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Microvascular dysfunction and sympathetic hyperactivity in women with supra-normal left ventricular ejection fraction (snLVEF)

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European Journal of Nuclear Medicine and Molecular Imaging Aims and scope Submit manuscript



Recently, a new disease phenotype characterized by supra-normal left ventricular ejection fraction (snLVEF) has been suggested, based on large datasets demonstrating an increased all-cause mortality in individuals with an LVEF > 65%. The underlying mechanisms of this association are currently unknown.


A total of 1367 patients (352 women, mean age 63.1 ± 11.6 years) underwent clinically indicated rest/adenosine stress ECG-gated 13N-ammonia positron emission tomography (PET) between 1995 and 2017 at our institution. All patients were categorized according to LVEF. A subcohort of 698 patients (150 women) were followed for major adverse cardiac events (MACEs), a composite of cardiac death, non-fatal myocardial infarction, cardiac-related hospitalization, and revascularization.


The prevalence of a snLVEF (≥ 65%) was higher in women as compared to that in men (31.3% vs 18.8%, p < 0.001). In women, a significant reduction in coronary flow reserve (CFR, p < 0.001 vs normal LVEF) and a blunted heart rate reserve (% HRR, p = 0.004 vs normal LVEF) during pharmacological stress testing—a surrogate marker for autonomic dysregulation—were associated with snLVEF. Accordingly, reduced CFR and HRR were identified as strong and independent predictors for snLVEF in women in a fully adjusted multinomial regression analysis. After a median follow-up time of 5.6 years, women with snLVEF experienced more often a MACE than women with normal (55–65%) LVEF (log rank p < 0.001), while such correlation was absent in men (log rank p = 0.76).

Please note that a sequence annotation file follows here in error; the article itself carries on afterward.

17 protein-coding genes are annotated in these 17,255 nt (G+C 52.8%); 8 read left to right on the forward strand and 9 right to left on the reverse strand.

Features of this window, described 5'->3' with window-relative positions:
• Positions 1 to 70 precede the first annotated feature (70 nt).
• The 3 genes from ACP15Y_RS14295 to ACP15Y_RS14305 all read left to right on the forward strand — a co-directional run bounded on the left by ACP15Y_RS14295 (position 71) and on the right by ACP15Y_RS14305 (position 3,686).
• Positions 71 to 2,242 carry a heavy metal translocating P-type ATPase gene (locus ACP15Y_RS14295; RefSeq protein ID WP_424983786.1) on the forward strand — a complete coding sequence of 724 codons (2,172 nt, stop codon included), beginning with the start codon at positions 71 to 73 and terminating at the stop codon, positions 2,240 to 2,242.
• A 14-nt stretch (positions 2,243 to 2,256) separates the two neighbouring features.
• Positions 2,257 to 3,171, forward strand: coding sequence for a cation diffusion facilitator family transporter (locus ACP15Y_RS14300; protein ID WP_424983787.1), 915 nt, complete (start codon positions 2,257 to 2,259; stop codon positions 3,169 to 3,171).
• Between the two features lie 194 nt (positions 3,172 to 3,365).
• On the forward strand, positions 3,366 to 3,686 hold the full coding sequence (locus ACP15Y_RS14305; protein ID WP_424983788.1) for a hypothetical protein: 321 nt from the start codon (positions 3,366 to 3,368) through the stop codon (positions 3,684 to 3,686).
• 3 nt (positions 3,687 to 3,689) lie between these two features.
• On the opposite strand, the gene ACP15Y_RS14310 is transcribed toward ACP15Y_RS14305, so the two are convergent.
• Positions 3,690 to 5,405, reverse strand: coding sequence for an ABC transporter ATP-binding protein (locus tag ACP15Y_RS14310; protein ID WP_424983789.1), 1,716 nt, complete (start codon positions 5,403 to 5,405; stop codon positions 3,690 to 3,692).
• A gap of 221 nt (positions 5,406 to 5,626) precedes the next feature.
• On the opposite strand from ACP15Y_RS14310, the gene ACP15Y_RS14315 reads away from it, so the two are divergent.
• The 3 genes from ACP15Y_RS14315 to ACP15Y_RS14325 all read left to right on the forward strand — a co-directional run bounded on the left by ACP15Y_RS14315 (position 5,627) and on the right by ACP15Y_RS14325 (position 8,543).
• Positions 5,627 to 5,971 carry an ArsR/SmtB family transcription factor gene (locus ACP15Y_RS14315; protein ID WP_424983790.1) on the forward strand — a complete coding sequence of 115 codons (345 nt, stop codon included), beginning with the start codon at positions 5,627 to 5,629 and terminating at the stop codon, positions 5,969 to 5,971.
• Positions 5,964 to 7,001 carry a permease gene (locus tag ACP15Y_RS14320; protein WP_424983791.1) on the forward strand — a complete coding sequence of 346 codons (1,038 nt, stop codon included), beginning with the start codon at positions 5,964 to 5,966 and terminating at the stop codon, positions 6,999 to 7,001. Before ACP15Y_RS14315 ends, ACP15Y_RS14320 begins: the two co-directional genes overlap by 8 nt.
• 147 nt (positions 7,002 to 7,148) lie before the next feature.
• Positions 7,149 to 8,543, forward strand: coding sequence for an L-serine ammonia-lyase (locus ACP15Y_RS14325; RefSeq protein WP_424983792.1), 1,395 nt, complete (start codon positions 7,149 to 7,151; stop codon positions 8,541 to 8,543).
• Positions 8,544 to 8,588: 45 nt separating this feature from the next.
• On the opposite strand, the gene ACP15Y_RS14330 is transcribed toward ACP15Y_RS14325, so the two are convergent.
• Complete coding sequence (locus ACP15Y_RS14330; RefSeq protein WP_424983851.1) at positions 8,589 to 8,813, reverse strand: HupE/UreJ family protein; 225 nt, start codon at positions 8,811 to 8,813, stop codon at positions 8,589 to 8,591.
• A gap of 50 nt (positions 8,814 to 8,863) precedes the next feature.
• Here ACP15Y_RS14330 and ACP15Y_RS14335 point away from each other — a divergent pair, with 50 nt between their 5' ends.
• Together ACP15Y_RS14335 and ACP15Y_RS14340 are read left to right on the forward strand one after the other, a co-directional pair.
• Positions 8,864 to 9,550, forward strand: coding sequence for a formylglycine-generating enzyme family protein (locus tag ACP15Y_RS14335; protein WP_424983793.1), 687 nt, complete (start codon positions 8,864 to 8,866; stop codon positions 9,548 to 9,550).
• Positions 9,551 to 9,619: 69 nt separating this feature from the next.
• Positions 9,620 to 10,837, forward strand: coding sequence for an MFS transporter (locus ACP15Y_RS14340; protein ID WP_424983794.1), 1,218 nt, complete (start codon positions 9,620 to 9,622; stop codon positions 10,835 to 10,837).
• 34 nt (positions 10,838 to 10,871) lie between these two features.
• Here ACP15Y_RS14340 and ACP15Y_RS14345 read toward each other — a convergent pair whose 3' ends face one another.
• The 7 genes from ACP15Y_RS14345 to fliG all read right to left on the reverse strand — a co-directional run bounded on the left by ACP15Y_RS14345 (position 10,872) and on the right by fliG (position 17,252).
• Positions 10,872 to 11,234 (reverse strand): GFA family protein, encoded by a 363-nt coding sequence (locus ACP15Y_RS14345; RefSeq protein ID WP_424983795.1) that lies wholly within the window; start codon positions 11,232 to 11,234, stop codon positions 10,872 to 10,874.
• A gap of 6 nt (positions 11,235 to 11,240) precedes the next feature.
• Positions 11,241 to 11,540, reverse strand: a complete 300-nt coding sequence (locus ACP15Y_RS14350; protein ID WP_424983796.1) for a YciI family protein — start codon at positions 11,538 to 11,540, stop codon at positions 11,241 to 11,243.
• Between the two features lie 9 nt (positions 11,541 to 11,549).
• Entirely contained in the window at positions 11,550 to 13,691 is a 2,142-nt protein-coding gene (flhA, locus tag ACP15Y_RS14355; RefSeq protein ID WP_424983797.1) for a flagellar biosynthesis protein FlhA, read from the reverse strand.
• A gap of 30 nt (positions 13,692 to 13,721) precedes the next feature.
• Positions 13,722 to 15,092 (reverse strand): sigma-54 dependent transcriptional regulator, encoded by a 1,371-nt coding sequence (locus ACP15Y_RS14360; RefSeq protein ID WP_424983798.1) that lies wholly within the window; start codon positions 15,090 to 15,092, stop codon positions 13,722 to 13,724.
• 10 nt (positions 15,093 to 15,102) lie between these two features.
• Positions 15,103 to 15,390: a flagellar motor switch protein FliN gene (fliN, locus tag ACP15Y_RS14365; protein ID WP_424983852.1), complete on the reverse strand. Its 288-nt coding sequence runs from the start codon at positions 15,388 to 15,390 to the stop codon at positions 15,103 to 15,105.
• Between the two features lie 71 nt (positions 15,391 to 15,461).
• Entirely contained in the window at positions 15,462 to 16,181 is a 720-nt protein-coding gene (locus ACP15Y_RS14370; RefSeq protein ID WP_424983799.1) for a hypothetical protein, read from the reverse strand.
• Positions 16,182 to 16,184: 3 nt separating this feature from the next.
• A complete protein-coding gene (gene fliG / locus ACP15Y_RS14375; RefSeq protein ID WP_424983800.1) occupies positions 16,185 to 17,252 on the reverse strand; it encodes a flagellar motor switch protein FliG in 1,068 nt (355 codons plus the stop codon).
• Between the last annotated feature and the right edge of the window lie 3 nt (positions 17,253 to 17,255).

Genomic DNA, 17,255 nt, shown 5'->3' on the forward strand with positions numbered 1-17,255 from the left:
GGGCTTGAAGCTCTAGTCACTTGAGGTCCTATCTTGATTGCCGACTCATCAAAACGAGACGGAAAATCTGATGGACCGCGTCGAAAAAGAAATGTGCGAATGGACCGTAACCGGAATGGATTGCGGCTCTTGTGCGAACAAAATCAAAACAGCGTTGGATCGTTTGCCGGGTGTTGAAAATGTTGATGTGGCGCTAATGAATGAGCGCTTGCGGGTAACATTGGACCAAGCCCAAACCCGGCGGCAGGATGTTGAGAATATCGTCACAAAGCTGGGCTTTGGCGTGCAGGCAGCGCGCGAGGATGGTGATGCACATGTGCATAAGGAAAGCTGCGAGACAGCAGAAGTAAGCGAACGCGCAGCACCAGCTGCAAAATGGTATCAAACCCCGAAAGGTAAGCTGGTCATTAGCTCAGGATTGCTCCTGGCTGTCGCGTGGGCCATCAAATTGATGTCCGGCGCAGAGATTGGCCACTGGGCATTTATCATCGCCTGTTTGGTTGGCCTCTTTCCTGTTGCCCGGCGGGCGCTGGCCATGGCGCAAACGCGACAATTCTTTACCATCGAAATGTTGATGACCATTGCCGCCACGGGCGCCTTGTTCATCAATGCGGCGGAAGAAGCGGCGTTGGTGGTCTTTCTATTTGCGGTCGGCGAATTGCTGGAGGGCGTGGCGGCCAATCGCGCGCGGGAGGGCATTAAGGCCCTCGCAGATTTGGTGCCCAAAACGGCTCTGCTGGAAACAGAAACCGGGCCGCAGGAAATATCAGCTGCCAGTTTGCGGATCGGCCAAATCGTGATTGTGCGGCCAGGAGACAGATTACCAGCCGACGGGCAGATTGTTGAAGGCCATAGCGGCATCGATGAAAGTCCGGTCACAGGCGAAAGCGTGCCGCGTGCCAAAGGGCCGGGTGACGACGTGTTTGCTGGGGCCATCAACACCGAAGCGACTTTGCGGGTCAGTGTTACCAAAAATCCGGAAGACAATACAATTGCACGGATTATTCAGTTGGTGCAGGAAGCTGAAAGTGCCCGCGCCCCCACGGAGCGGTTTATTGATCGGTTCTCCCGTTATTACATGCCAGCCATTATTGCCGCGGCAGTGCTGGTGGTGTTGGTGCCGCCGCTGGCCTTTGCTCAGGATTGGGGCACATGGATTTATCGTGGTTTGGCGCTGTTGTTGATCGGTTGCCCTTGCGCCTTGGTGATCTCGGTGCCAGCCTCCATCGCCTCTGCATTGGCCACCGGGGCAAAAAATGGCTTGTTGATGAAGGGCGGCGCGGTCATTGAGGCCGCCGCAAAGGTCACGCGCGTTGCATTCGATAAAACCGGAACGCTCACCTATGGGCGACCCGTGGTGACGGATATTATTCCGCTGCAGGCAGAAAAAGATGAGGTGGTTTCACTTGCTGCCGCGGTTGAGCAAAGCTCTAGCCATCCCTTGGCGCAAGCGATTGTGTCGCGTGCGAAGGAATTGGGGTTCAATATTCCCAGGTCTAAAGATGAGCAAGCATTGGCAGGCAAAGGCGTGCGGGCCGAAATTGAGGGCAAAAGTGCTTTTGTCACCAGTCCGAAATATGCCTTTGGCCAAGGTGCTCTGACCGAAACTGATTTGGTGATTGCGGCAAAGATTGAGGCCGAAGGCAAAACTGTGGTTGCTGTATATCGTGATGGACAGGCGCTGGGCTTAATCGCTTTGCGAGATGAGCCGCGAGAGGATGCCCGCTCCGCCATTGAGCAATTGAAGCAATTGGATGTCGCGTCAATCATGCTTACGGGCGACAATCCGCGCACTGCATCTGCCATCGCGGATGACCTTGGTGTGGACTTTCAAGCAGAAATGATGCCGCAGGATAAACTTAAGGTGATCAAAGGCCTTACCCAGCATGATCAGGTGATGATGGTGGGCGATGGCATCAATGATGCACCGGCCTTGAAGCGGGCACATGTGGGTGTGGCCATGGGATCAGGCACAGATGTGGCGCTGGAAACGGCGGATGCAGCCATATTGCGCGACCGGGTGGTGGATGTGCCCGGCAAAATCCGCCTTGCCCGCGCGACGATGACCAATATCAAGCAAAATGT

snLVEF is associated with an increased risk of MACE in women, but not in men. Microvascular dysfunction and an increased sympathetic tone in women may account for this association.

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Data availability statement

The dataset generated and analyzed during this study is available from the corresponding author on reasonable request.


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CG was supported by grants from the Swiss National Science Foundation (SNSF); the Olga Mayenfisch Foundation, Switzerland; the OPO Foundation, Switzerland; the Novartis Foundation, Switzerland; the Swiss Heart Foundation; the Helmut Horten Foundation, Switzerland; the EMDO Foundation, Switzerland; the Iten-Kohaut Foundation, Switzerland; and the University Hospital Zurich Foundation. SB was supported by the University of Zurich (UZH) Foundation.

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Correspondence to Catherine Gebhard.

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All authors have the following to disclose: the University Hospital of Zurich holds a research contract with GE Healthcare. CG has received research grants from the Novartis Foundation, Switzerland.

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All procedures involving human participants were in accordance with the ethical standards of the institutional research committee and with the 1964 Helsinki declaration and its later amendments or comparable ethical standards.

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The study was approved by the local ethics committee (BASEC No. 2017–01112). The need for informed written consent was waived by the ethics committee.

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Maredziak, M., Bengs, S., Portmann, A. et al. Microvascular dysfunction and sympathetic hyperactivity in women with supra-normal left ventricular ejection fraction (snLVEF). Eur J Nucl Med Mol Imaging 47, 3094–3106 (2020).

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